BSO and Guests in Peak Form
BALTIMORE -- In one Sunday afternoon concert, the Baltimore Symphony Orchestra encapsulated a whole era of American orchestras.
An eminent foreign-born conductor -- the East German emigre Guenther Herbig -- led the orchestra in glowing accounts of traditional Germanic masterworks, and, in a more recent concerto, a gifted young violinist dazzled the audience with playing of power and poetry. Minus the modern confines of Baltimore's Meyerhoff Hall, this could just have easily been a concert during the golden age of the 1950s in any of the country's major musical cities.
The BSO's lustrous sound was immediately apparent in the dramatic rendition of Beethoven's "Coriolan" Overture, Op. 62. From the crashing opening chords to the more lyrical themes, this was a reading of urgency and thrust. Out of the swirling, colorful hazes of sound leaped singing violins and nicely traced woodwind themes.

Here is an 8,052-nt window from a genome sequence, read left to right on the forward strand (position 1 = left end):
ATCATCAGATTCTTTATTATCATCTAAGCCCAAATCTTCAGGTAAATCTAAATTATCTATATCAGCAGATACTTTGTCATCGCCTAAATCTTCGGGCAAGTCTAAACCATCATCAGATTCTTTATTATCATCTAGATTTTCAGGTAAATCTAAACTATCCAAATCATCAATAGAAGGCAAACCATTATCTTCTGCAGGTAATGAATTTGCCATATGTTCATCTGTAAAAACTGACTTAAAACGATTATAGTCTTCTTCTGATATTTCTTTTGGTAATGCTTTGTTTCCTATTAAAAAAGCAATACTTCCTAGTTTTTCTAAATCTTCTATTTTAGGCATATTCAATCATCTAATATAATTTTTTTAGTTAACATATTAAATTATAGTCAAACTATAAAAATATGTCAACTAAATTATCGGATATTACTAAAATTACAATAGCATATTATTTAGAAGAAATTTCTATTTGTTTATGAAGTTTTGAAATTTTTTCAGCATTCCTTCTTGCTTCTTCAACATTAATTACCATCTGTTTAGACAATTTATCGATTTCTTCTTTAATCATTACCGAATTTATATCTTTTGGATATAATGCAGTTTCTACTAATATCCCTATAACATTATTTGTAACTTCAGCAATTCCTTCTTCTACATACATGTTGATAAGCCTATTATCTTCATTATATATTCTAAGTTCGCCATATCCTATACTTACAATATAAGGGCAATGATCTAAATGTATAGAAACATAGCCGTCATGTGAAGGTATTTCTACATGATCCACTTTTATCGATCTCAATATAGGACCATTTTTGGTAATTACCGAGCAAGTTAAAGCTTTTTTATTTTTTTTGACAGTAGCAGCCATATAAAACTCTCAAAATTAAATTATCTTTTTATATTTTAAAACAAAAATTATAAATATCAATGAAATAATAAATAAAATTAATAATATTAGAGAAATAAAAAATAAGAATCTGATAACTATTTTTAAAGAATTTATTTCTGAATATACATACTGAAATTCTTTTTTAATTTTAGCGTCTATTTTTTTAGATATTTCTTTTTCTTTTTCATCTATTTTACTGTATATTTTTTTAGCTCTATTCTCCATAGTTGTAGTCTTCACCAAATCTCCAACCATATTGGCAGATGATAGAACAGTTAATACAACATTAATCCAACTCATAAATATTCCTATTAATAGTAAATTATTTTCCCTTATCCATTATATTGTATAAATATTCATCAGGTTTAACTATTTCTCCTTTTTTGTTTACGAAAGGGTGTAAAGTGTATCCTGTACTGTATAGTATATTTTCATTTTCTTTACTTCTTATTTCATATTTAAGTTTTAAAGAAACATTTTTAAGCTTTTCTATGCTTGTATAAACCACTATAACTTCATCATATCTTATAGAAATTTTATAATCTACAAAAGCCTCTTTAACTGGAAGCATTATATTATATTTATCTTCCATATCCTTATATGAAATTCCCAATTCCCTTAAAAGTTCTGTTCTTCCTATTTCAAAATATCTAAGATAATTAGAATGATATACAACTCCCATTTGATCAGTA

Stefan Jackiw made a strong impression with the orchestra in Samuel Barber's Violin Concerto, Op. 14. The 21-year-old American violinist's weeping tone and spot-on intonation made you wonder whether this was what it was like to hear a Perlman or a Stern in his early years.
The concerto, which became a mainstay soon after its 1941 premiere, embraces strong contrasts, and Jackiw's playing was by turns passionate, precise and unflagging.
Herbig and the orchestra brought self-effacing elegance and an autumnal glow to Brahms's Symphony No. 2 in D, Op. 73. Herbig's Brahms is thoroughly worked out, yet flowing and vivid.
Gorgeously sensuous atmospherics traded off with fine individual playing, especially from oboist Katherine Needleman.
While this recipe of distinguished artists, dazzling soloist and tried-and-true music has worked for a long time, the concert signaled that something in the formula is amiss. For whatever reason, the resplendent musicmaking did not translate into ticket sales and, tragically, many open seats remained.
-- Daniel Ginsberg